Interview – Aleš Karmazin

E-IR has partnered with the journal Politics to bring a series of interviews with authors of a special section of its November 2016 edition titled ‘Resurrecting IR Theory’. In this interview, Aleš Karmazin discusses the concept of Chinese correlative ontology and how it challenges binary logic and puts forward a more nuanced vision of societies. Aleš is a PhD candidate at the Institute of Political Studies, Faculty of Social Sciences, Charles University in Prague, Praha, Czech Republic.

You can find the full article by the author here (requires login / access).

Where do you see the most exciting research/debates happening in IR Theory?

Based on the topic of my paper, I should probably say that developing non-Western IR theory is the thing today. But I don’t think so. The potential of these debates has not been fulfilled due to several reasons. One could mention many of them, let’s state only two. Firstly, there is a certain element of essentialization. The effort to demarcate what is Western vs. non-Western and/or what X’s national tradition has been dominant. I am sure it limits our possible inspiration from non-Western sources just because we often insist that it must remain non-Western. My paper could be partly blamed for that as well although I tried to keep critical distance towards these categories. Secondly, I think there are still many aspects and layers to be uncovered and developed on the basis on non-Western philosophies. In other words, I think we can dig even deeper than so far.

This takes me to the point about the most exciting debates in IR. For me, it is surely articulating limits of the political (and also of modernity). I think this is a very fundamental endeavor, obviously without any final destination. Considering IR scholars, I especially like how R.B.J. Walker has opened the endeavor and how e.g. Sergei Prozorov continued. However, the endeavor can have many faces and other examples of it might be given. Quantum theory in social sciences does a very similar thing. Obviously this kind of research is not very frequent but I am sure it would at least partly illuminate us about limits what can be thought, said and done.

How has the way you understand the world changed over time, and what (or who) prompted the most significant shifts in your thinking?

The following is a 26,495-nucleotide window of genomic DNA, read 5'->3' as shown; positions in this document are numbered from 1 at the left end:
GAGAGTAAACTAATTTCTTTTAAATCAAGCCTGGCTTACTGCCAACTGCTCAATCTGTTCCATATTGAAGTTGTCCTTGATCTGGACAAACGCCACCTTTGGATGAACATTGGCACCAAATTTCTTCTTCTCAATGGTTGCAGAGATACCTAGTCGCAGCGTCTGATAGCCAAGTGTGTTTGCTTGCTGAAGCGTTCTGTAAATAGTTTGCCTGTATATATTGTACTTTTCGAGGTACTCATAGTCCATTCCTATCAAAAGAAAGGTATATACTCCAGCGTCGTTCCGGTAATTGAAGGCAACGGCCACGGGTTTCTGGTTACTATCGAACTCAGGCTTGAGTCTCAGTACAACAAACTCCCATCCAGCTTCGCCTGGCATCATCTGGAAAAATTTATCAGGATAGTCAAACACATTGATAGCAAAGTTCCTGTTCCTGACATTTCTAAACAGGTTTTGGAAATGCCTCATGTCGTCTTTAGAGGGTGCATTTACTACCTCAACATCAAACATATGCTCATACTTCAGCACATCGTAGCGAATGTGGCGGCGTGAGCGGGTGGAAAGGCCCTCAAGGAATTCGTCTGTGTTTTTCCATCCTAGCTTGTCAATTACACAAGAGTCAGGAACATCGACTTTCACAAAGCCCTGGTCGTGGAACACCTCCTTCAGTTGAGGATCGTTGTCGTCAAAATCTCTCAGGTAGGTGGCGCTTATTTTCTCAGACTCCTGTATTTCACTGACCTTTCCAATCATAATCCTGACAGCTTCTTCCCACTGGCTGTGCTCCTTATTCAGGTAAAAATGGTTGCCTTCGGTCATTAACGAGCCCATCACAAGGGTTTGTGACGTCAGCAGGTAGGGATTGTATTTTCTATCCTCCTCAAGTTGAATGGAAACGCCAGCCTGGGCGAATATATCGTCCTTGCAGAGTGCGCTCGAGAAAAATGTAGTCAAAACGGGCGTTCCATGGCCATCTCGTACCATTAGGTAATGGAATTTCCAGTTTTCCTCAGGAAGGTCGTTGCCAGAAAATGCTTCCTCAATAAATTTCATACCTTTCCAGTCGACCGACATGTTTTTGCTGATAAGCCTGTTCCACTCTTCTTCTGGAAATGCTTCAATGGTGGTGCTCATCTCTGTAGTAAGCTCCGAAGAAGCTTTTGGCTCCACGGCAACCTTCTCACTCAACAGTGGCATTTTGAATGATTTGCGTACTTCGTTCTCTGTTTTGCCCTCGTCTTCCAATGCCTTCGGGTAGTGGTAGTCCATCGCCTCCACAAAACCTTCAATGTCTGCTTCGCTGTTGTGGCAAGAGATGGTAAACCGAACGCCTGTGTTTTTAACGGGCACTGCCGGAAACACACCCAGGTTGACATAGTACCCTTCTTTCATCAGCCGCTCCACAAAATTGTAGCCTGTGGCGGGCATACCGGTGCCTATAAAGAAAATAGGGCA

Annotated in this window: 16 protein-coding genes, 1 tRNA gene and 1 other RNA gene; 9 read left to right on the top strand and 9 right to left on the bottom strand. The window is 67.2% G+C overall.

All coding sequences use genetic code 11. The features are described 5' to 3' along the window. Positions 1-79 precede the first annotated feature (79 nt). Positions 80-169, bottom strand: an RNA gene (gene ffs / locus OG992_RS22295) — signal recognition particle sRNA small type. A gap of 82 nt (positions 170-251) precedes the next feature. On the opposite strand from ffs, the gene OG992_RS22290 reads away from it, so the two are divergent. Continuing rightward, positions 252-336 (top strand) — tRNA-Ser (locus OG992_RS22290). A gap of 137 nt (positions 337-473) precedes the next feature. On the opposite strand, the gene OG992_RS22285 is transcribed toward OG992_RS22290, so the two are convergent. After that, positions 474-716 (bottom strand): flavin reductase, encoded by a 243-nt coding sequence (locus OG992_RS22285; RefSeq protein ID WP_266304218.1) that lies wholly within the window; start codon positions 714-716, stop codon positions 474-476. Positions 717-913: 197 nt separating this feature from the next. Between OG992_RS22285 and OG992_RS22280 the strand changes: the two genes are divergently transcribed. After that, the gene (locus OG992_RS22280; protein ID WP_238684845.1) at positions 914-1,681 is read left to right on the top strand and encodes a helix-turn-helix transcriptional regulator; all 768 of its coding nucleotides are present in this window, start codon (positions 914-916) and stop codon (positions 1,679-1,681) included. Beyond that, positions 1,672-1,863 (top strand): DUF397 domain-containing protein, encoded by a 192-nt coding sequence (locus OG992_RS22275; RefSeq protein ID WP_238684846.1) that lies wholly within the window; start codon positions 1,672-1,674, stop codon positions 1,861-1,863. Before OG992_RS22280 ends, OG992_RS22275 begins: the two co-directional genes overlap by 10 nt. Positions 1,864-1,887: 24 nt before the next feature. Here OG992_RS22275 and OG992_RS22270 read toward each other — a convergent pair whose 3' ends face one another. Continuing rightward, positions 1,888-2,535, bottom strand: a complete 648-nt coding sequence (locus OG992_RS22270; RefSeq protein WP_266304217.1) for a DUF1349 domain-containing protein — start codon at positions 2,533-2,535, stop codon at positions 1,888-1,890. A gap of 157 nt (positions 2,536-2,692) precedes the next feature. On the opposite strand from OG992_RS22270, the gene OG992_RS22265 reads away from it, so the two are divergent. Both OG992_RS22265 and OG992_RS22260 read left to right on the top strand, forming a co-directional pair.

I’m still at the beginning of my academic career without experiencing many radical shifts in the ways how I see the world. I have remained quite close to constructivist lenses (broadly speaking) both in IR and social theory more generally, however, without definitely privileging any (of many possible) sprouts it. It so despite I would argue that constructivism is now dead as an IR theory (perhaps it has never existed as IR theory) although it will definitely remain here to influence how we analyze and see the world.

Besides themes and persons I mentioned in the previous answer, Bartelson, Neumann, Reus-Smit, Spruyt, Suganami or Wendt are some of those who have been providing me with the most fascinating intellectual adventures although I may not necessarily agree with all of them in the end. The English School of IR influenced me quite a lot as well for nicely articulating big questions about international order, however, without such intellectual thoroughness as those I just mentioned.

What is correlative ontology?

I’m still not sure how much I like this term which I came up with as I needed a name for abbreviating a complex concept (situation). I am quite hesitant to define it more generally than beyond ‘Chinese correlative ontology’ I dealt with in the paper but let’s try. It could be understood as ontology involving units which necessarily co-create each other and get embedded into each other although they might seem to exist independently. More specifically, I borrow from social ontology which is inspired by traditional Chinese philosophy (mainly Confucianism) and its verbalization by philosophers like Roger Ames and Davil Hall. The individual, or rather ‘the subject’, in the language which goes outside ideology of individualism, is presented as strictly relational, processual and correlative becoming rather than being. Subjects, relations, and environment(s) are undividable parts of a holistic configuration in which one entails many. The subject’s characterization (and the subject’s ‘subjectivity’) is a result of transactional and cumulative engagements. As such, it is neither ontologically nor morally discrete and self-sufficient.

What is the specific Chinese character of correlative ontology? What is the difference, for instance, from Hegelian philosophy?